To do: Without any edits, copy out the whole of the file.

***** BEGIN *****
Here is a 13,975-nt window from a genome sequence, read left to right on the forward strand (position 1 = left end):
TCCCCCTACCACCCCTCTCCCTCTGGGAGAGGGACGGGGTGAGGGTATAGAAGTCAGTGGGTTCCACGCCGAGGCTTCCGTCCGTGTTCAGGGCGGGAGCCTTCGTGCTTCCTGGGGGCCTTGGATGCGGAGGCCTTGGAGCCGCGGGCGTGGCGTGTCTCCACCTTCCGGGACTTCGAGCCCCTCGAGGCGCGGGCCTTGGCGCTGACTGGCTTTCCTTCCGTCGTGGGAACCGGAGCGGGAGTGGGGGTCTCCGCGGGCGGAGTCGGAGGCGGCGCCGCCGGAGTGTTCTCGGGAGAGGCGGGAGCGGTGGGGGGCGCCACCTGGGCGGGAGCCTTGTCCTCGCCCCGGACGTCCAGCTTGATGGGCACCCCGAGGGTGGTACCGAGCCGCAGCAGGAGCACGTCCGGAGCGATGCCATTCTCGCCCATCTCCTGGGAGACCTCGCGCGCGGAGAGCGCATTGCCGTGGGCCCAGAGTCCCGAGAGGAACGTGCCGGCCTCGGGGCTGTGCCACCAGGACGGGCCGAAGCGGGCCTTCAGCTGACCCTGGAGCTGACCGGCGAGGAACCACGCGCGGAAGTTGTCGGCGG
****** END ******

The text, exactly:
Here is a 13,975-nt window from a genome sequence, read left to right on the forward strand (position 1 = left end):
TCCCCCTACCACCCCTCTCCCTCTGGGAGAGGGACGGGGTGAGGGTATAGAAGTCAGTGGGTTCCACGCCGAGGCTTCCGTCCGTGTTCAGGGCGGGAGCCTTCGTGCTTCCTGGGGGCCTTGGATGCGGAGGCCTTGGAGCCGCGGGCGTGGCGTGTCTCCACCTTCCGGGACTTCGAGCCCCTCGAGGCGCGGGCCTTGGCGCTGACTGGCTTTCCTTCCGTCGTGGGAACCGGAGCGGGAGTGGGGGTCTCCGCGGGCGGAGTCGGAGGCGGCGCCGCCGGAGTGTTCTCGGGAGAGGCGGGAGCGGTGGGGGGCGCCACCTGGGCGGGAGCCTTGTCCTCGCCCCGGACGTCCAGCTTGATGGGCACCCCGAGGGTGGTACCGAGCCGCAGCAGGAGCACGTCCGGAGCGATGCCATTCTCGCCCATCTCCTGGGAGACCTCGCGCGCGGAGAGCGCATTGCCGTGGGCCCAGAGTCCCGAGAGGAACGTGCCGGCCTCGGGGCTGTGCCACCAGGACGGGCCGAAGCGGGCCTTCAGCTGACCCTGGAGCTGACCGGCGAGGAACCACGCGCGGAAGTTGTCGGCGG